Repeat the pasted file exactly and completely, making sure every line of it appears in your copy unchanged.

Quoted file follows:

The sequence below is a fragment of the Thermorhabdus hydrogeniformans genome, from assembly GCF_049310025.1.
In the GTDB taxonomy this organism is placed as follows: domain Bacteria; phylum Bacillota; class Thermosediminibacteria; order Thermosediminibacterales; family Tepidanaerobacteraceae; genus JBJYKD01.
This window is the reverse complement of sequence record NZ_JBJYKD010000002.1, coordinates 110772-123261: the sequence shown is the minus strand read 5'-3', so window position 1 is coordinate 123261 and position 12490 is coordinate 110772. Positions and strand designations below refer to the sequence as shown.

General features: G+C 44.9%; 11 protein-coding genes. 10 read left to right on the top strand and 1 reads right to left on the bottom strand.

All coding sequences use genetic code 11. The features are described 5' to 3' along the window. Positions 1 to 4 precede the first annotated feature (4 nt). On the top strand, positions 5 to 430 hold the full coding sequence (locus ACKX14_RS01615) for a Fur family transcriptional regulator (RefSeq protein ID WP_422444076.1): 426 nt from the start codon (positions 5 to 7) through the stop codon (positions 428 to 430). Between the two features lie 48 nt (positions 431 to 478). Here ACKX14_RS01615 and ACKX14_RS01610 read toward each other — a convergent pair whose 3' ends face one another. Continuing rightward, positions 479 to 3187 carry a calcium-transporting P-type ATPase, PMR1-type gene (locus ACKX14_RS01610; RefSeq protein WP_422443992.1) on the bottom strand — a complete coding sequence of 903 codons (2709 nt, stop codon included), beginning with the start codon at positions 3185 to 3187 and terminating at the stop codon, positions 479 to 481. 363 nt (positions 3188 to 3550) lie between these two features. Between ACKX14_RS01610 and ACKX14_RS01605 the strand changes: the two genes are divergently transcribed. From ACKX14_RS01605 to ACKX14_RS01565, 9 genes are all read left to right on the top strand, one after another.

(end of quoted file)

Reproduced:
The sequence below is a fragment of the Thermorhabdus hydrogeniformans genome, from assembly GCF_049310025.1.
In the GTDB taxonomy this organism is placed as follows: domain Bacteria; phylum Bacillota; class Thermosediminibacteria; order Thermosediminibacterales; family Tepidanaerobacteraceae; genus JBJYKD01.
This window is the reverse complement of sequence record NZ_JBJYKD010000002.1, coordinates 110772-123261: the sequence shown is the minus strand read 5'-3', so window position 1 is coordinate 123261 and position 12490 is coordinate 110772. Positions and strand designations below refer to the sequence as shown.

General features: G+C 44.9%; 11 protein-coding genes. 10 read left to right on the top strand and 1 reads right to left on the bottom strand.

All coding sequences use genetic code 11. The features are described 5' to 3' along the window. Positions 1 to 4 precede the first annotated feature (4 nt). On the top strand, positions 5 to 430 hold the full coding sequence (locus ACKX14_RS01615) for a Fur family transcriptional regulator (RefSeq protein ID WP_422444076.1): 426 nt from the start codon (positions 5 to 7) through the stop codon (positions 428 to 430). Between the two features lie 48 nt (positions 431 to 478). Here ACKX14_RS01615 and ACKX14_RS01610 read toward each other — a convergent pair whose 3' ends face one another. Continuing rightward, positions 479 to 3187 carry a calcium-transporting P-type ATPase, PMR1-type gene (locus ACKX14_RS01610; RefSeq protein WP_422443992.1) on the bottom strand — a complete coding sequence of 903 codons (2709 nt, stop codon included), beginning with the start codon at positions 3185 to 3187 and terminating at the stop codon, positions 479 to 481. 363 nt (positions 3188 to 3550) lie between these two features. Between ACKX14_RS01610 and ACKX14_RS01605 the strand changes: the two genes are divergently transcribed. From ACKX14_RS01605 to ACKX14_RS01565, 9 genes are all read left to right on the top strand, one after another.